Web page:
• David de Garis: Director in Economics, Markets, Corporate & Institutional Banking at NAB. He is a business and financial markets economist and consults with clients ranging from the Bank’s agribusiness and corporate clients, to institutional clients at home and abroad.
  • James Fazzino: Vice Chancellor’s Fellow at La Trobe University. James is an LBS alumnus and recently concluded a highly successful eight-year term as Chief Executive Officer and Managing Director of Incitec Pivot Limited.


Many LBS staff and students as well as people from outside the university attended the insightful event. The evening was opened by Professor Jane Hamilton, Dean and Head of the La Trobe Business School who mentioned that the university is excited to be at the forefront of this data revolution.

Watch the video to see how the panellists discuss questions such as: How do you see data influencing strategic decision making? Which business sectors are ‘doing data’ well? And do you have data influence your strategy, or do you use data for hypothesis testing?


Great PhD success in the La Trobe Business School

Congratulations to Shalinka Jayatilleke, Nick Dejkovski, Tariq Halimi, Teddy Kwakye, Stephen Sim, Joni Vendi, Minh Phong Nguyen and Thi Hoa Nhai Pham on passing their PhD thesis examination and being awarded their PhD’s. Read about their PhD topics below, and check out some of the great graduation pictures.

Dr Shalinka Jayatilleke

Dr Jayatilleke investigated the issue of managing software requirements changes in the Information Technology industry which often result in problems like cost overruns and project delays.  She has developed a method each for; (i) change specification and classification; (ii) change analysis; and (iii) rework assessment, in order to help alleviate the problems.


Dr Teddy Ossei Kwakye

Dr Kwakye examined the effect of business strategy on the cost of external financing. The findings show that innovative-oriented firms have higher cost of equity than their efficiency-oriented counterparts due to their greater non-diversifiable business risk and lower quality of financial reports. The research advances business strategy as a direct antecedent of firms cost of equity capital.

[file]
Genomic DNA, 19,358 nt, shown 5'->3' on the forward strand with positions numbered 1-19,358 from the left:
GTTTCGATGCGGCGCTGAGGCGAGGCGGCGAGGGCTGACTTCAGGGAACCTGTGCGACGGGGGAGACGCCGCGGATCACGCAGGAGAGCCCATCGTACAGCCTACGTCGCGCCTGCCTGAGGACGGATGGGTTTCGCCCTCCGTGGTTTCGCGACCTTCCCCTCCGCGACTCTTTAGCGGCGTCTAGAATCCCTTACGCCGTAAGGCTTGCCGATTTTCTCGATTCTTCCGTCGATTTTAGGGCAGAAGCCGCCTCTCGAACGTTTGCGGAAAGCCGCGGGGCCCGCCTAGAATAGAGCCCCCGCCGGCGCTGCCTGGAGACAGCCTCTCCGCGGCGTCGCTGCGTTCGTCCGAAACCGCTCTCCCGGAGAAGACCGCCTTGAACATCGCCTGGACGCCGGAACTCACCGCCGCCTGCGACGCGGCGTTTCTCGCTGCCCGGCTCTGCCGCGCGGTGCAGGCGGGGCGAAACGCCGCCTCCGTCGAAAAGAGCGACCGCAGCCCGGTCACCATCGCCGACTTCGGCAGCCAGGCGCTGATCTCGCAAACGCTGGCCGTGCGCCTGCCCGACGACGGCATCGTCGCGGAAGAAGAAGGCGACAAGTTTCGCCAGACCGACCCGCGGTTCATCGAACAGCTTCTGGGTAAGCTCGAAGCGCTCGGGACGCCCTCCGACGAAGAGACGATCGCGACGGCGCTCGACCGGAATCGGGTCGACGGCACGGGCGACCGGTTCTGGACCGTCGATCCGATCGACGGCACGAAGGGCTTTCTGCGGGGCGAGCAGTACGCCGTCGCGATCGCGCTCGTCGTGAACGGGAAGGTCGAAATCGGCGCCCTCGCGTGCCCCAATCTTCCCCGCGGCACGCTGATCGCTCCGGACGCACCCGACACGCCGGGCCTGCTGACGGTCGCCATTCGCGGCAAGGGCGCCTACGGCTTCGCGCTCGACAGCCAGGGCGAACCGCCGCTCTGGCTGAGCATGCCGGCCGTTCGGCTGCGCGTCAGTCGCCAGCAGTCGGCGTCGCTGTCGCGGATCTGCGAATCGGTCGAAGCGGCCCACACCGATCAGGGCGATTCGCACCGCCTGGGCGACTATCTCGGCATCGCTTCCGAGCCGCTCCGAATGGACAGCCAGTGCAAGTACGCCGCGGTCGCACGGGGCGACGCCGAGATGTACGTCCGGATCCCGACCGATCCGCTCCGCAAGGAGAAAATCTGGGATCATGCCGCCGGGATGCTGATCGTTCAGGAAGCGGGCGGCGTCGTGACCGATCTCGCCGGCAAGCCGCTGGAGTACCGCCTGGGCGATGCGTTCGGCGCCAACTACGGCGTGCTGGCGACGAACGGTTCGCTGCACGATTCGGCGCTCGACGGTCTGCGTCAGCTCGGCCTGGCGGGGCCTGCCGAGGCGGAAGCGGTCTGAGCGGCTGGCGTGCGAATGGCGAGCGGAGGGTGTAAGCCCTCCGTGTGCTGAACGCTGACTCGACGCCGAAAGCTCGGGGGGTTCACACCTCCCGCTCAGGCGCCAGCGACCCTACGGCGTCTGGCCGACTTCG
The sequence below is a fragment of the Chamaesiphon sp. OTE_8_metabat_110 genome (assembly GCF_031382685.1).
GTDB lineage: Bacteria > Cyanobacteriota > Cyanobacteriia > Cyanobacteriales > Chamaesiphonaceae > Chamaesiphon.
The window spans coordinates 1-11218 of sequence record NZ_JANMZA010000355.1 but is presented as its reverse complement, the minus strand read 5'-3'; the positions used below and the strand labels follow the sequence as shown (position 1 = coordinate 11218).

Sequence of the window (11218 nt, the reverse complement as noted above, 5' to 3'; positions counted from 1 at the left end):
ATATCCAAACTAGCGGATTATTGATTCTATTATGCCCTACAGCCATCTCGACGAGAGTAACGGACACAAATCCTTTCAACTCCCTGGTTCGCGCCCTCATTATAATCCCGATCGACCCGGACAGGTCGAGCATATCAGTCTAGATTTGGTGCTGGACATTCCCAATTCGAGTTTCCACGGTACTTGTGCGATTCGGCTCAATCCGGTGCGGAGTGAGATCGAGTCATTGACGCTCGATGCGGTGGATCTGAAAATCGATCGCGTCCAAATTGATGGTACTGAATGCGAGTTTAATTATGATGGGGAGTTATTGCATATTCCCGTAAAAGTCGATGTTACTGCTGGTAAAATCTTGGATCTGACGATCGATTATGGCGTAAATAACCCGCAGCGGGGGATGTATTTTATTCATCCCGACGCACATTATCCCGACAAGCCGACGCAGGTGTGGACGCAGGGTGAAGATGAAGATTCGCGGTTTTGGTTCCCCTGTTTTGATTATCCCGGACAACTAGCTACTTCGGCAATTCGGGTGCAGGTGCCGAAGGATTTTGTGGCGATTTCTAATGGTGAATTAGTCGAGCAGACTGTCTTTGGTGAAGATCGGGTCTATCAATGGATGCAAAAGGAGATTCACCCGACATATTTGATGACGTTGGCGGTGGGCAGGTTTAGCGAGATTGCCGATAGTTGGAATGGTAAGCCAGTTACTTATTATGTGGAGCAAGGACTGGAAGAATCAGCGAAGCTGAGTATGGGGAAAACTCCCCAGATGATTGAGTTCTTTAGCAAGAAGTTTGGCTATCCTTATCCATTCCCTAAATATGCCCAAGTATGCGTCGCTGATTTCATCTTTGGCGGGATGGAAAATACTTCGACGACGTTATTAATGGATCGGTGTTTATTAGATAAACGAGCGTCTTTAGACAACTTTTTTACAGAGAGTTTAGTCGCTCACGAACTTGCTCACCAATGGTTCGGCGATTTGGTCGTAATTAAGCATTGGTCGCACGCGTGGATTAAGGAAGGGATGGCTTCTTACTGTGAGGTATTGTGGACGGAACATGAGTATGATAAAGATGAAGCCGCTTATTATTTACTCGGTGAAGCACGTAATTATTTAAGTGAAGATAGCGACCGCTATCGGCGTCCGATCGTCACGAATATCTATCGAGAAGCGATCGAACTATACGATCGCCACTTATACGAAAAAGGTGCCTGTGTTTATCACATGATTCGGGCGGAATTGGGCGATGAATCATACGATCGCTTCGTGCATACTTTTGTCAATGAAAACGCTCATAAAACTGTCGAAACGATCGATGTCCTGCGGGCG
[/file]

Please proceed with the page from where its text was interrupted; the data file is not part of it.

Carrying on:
Dr Tariq Halimi

Dr Halimi examined the influence of political relations between countries on the consumer purchase decision. It was found that positive relations between countries can provide a competitive advantage for their international companies when marketing their products. This thesis contributes to theory development in consumer purchase decision-making and develops a conceptual model that has implications for marketers.


Dr Stephen Sim

Dr Sim explored the ethical HRM of workers with a range of mental and intellectual disabilities at two Australian social enterprises. To better support workers with disabilities with inclusive practises, organisational management should not only focus on policies and practises, but also provide innovative and positive workplace experiences.


LBS’ graduate is the 200,000th LTU graduate

In 1967, 552 students enrolled at La Trobe University. Last week, Harsha Iruvaram, a Master of International Business became the 200,000th student to graduate from La Trobe University.

Harsha was unaware of the fact he was the 200,000th graduate until after his name was announced on the podium. It was a lovely surprise for him and those who attended the ceremony.

Deputy Chancellor, Andrew Eddy presented Harsha with his degree, while Professor John Dewar joined them both and presented Harsha with flowers and congratulations on behalf of the university.


“It feels unbelievable and this will stay forever with me”


Professor Dewar was thrilled to see such a special effort made for this special milestone in the University’s history. “Harsha is a very clever young man and it was wonderful to see the look on his face as he was announced the 200,000th graduate,” Professor Dewar said. “He is a hard working individual, who is passionate about his field and always ready to take on the next challenge. He represents what it means to be a La Trobe student.”

Harsha – who moved to Australia from his hometown of Hyderabad – said while leaving his life in India was hard, he felt immensely proud of his decision to study at La Trobe. “It had the subjects that I wanted to do – customer relationship management, dealing with different nationalities and different cultures.”


“I love the campus, I love La Trobe. International Business is what attracted me”


Harsha aims to continue his career in business and specialise in digital marketing. Since earning his degree, he has landed a Marketing Management internship with Smart Solutions.



Information in this blog was originally published by LTU News and the LTU Student Blog

Another successful Financial Markets and Corporate Governance Conference

From the 4th till the 7th of April La Trobe Business School hosted the 9th annual Financial Markets and Corporate Governance Conference (FMCG) and associated PhD Symposium.